Regular price: $23.93

Free with 30-day trial
Membership details Membership details
  • A 30-day trial plus your first audiobook, free
  • 1 credit/month after trial – good for any book, any price
  • Easy exchanges – swap any book you don’t love
  • Keep your audiobooks, even if you cancel
  • After your trial, Audible is just $14.95/month
OR
In Cart

Publisher's Summary

Millions of listeners have been flat-out astonished, profoundly moved, and massively entertained by the writing of Augusten Burroughs. Now, with A Wolf at the Table - his first full-length memoir in five years - Augusten returns to his literary roots as one of the most famous memoirists of our time, yet he makes a quantum leap forward into untapped emotional terrain: the radical pendulum swing between love and hate, the unspeakably terrifying relationship between father and son.

A Wolf at the Table is the story of Augusten's relationship with his father, John Robison, Sr., a man only briefly touched upon in Running With Scissors. Told with shocking honesty and penetrating insight, A Wolf at the Table is more than the companion volume to Running with Scissors - it's a story of stunning psychological cruelty and the redemptive power of hope.

Featuring exclusive, all new original songs by Patti Smith, Sea Wolf, Ingrid Michaelson, and Tegan Quin of Tegan and Sara.

©2008 Island Road, LLC (P)2008 Macmillan Audio

Critic Reviews

"There are books that were born for bells and whistles, and Augusten Burroughs's A Wolf at the Table is one....This fifth memoir of abuse and excess is read, bleated, rumbled and, at times, tearfully shouted by the author himself. The audio book...breaks new ground by presenting four songs written expressly for the production." (The Washington Post)
"Intense, sincere, and passionate, Burroughs offers a deeply felt, intimate portrait of the most disastrous period in his life. He holds nothing back, and in fully giving voice to his emotions, he makes each moment immediate for the listener." (AudioFile)

What members say

Average Customer Ratings

Overall

  • 3.6 out of 5.0
  • 5 Stars
    101
  • 4 Stars
    51
  • 3 Stars
    58
  • 2 Stars
    27
  • 1 Stars
    33

Performance

  • 4.0 out of 5.0
  • 5 Stars
    56
  • 4 Stars
    19
  • 3 Stars
    19
  • 2 Stars
    4
  • 1 Stars
    10

Story

  • 4.0 out of 5.0
  • 5 Stars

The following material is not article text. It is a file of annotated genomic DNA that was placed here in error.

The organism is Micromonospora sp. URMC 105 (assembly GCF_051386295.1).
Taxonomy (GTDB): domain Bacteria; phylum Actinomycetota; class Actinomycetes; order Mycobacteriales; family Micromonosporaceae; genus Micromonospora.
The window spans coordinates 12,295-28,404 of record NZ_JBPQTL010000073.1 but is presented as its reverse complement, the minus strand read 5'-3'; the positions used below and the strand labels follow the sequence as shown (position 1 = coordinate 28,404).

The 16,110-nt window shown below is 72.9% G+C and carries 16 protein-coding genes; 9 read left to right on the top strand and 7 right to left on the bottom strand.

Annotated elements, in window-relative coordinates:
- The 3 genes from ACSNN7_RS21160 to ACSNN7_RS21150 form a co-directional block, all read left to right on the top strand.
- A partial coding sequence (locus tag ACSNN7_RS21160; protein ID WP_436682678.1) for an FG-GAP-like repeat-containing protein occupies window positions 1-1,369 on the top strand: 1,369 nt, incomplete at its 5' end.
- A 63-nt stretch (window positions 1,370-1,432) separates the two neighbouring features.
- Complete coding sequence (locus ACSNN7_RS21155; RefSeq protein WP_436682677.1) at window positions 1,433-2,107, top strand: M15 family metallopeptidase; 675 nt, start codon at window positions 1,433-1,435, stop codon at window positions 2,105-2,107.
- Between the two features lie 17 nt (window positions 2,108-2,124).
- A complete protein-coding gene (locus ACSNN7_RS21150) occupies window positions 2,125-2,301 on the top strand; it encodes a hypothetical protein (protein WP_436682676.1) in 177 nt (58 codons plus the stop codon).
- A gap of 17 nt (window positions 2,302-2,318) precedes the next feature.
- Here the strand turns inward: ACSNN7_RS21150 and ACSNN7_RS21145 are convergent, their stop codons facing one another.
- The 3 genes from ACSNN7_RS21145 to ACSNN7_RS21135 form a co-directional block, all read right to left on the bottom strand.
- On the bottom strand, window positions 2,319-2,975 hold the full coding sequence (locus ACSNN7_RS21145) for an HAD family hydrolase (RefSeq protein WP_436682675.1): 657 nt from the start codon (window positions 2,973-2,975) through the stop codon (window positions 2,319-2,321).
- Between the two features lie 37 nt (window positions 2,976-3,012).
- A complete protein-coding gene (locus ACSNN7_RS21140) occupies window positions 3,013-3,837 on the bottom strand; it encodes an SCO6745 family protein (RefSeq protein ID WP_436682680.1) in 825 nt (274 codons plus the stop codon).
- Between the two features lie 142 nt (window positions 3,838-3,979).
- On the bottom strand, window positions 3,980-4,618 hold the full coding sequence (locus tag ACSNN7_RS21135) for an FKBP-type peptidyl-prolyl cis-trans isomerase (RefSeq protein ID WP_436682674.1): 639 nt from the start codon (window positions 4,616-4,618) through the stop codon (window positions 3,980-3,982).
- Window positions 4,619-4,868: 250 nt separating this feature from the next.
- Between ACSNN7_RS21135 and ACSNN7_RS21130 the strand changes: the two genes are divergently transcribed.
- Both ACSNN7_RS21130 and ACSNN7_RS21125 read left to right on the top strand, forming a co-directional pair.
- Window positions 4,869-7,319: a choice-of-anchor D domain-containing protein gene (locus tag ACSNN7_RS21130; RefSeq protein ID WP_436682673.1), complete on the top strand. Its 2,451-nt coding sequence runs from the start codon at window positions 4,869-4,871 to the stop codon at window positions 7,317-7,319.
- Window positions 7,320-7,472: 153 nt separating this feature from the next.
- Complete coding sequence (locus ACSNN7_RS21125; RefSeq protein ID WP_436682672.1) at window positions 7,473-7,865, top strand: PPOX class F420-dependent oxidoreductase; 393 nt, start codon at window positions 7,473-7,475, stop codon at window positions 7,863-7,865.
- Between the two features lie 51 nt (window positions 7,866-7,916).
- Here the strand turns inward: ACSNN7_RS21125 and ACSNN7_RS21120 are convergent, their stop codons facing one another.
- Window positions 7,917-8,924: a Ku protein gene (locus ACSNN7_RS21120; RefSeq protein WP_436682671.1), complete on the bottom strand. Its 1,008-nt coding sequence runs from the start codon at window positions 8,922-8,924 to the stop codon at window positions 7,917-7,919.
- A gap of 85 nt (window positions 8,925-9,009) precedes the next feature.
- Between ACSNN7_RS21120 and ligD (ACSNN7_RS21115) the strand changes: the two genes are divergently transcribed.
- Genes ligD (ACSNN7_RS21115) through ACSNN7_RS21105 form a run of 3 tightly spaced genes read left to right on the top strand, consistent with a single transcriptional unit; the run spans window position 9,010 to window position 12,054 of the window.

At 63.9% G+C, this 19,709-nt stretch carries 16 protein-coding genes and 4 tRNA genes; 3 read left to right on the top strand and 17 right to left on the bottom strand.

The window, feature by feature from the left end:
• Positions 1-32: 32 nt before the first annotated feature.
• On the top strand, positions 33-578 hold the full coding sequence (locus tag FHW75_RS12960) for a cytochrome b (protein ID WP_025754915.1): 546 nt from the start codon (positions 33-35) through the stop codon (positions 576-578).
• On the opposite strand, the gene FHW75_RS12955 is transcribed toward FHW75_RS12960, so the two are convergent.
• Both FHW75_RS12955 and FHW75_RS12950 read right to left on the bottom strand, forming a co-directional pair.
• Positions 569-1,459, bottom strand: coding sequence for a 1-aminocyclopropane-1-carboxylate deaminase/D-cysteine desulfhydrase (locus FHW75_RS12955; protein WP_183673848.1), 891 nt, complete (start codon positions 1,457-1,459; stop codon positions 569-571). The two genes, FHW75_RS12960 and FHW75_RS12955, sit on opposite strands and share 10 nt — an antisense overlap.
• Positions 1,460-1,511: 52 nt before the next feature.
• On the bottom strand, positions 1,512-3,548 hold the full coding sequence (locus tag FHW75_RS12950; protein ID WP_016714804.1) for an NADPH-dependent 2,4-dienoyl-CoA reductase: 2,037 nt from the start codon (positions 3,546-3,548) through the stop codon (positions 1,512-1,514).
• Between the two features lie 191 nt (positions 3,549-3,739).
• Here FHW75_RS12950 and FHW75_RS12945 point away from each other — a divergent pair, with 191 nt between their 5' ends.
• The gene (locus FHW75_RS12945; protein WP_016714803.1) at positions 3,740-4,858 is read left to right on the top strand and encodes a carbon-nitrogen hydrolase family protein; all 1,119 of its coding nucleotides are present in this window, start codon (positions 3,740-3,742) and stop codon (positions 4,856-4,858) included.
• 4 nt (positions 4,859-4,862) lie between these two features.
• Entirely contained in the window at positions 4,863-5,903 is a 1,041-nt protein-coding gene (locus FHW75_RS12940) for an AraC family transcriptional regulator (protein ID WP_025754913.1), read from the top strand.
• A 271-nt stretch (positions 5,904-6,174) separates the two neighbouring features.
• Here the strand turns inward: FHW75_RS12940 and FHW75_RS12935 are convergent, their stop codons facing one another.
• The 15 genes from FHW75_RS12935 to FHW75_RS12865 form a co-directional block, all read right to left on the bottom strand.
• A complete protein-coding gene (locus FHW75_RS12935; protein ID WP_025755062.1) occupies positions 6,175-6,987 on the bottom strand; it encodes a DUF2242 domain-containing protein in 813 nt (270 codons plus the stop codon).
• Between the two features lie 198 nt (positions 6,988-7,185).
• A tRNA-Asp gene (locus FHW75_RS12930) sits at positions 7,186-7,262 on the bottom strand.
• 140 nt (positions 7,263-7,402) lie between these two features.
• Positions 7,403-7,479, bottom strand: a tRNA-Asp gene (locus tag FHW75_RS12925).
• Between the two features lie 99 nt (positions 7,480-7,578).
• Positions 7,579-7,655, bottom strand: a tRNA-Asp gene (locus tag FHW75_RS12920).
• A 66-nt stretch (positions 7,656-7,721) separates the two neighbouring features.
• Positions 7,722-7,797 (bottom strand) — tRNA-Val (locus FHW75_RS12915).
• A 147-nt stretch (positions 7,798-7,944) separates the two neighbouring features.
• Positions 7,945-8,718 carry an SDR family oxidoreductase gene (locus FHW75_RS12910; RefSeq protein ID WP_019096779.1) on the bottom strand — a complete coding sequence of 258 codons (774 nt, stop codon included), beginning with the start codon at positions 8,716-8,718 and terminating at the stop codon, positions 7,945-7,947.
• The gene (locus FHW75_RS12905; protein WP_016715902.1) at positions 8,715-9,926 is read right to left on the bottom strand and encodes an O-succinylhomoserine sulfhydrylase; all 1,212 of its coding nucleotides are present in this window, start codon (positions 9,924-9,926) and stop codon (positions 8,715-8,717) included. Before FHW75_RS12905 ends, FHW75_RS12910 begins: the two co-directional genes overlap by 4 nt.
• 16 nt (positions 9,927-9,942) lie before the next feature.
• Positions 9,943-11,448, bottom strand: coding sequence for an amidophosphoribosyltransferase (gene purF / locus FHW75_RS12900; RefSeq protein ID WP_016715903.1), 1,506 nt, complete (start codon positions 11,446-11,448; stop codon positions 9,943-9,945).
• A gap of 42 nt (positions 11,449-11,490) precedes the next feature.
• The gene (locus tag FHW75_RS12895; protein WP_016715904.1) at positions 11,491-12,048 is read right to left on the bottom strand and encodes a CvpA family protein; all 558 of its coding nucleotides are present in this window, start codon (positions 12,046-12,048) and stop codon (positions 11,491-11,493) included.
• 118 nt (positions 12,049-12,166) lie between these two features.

56
  • 4 Stars
    20
  • 3 Stars
    18
  • 2 Stars
    7
  • 1 Stars
    8
Sort by:
  • Overall
  • Jenny
  • St. Martinville, LA, United States
  • 05-31-08

Great!!

As usual, his writing is very entertaining & interesting. I've read almost all of his books & really enjoy his style.

1 of 2 people found this review helpful

  • Overall
  • Dennis
  • Washington, DC, United States
  • 05-22-08

Move to Another Table

Augustin Burroughs' account of emotional and physical abuse at the hands of his father is heart wrenching: No child should have to live with an ogre. The listener, however, should not have to listen to Burroughs' highly emotive narration that got in the way of the story. The first two hours were uninteresting because Burroughs was too young to remember much and what he did remember wasn't a bit fascinating. There is no let up in intensity; it's a straight line of horror without any relief.
The two stars are for the attempt at including four songs, only one of which was listenable.
Read "Running With Scissors" to get a feel for how good Burroughs can be.

1 of 2 people found this review helpful

  • Overall

Zzzzzz

Reading the phone book would be more stimulating. Get over yourself Augusten. This book may be a better Read than a Listen. I gave it almost 2 hours and could not stand another minute.

1 of 2 people found this review helpful

  • Overall
  • William
  • Lafayette, CA, USA
  • 05-15-08

Time to move on...


It's been a week since I listened to Augusten Burroughs' A Wolf at the Table and the first word that still comes to mind is: painful. I have read and enjoyed all of Burroughs other books, each modulating the sadness with his good humor and slick writing style. But this book is painful in every aspect: The story, the writing, the narration and the production. The essence of this story is so horribly sad and, as the father of a 2 year old boy, pretty sickening. Other than to shed his own hurt and pain, I have no idea why he thought this book needed writing. The narration is glacial and self important, the "atmospherics" are distracting and the music is, well, horrible. The whole production is utterly self-indulgent in absolutely every way. Mr. Burroughs is an excellent writer who can be so thoughtful while telling a difficult story in a light and funny style. I think he needs to say goodbye to his family and move on to other, less destructive topics.

1 of 2 people found this review helpful

  • Overall
  • Todd
  • Orlando, FL, USA
  • 06-09-08

Pass On This One

I have read all of Augusten's previous books and enjoyed them pretty much throughout, but I just can't get into this one at all. I'm sure the experiences he describes must have been difficult for him, but I couldn't bring myself to care enough to keep going. Totally failed to capture my interest.

1 of 3 people found this review helpful

  • Overall

A Wolf at the Table

For any child who has been at the mercy of dysfunctional crazy parents, this book will resonate.
Couldn't put it down.

0 of 1 people found this review helpful

  • Overall

Dreadful Narration

It's almost impossible to tell if the story is compelling or even remotely interesting when the narration is this bad.

0 of 1 people found this review helpful

  • Overall

Bad, bad, nothing but bad

This book was nothing but bad narration and horrible cruelty to animals. It was awful! The story drags and has weird music inserted in odd areas of the book that made no sense. Oh yeah, and did I mention the BAD narration?

0 of 2 people found this review helpful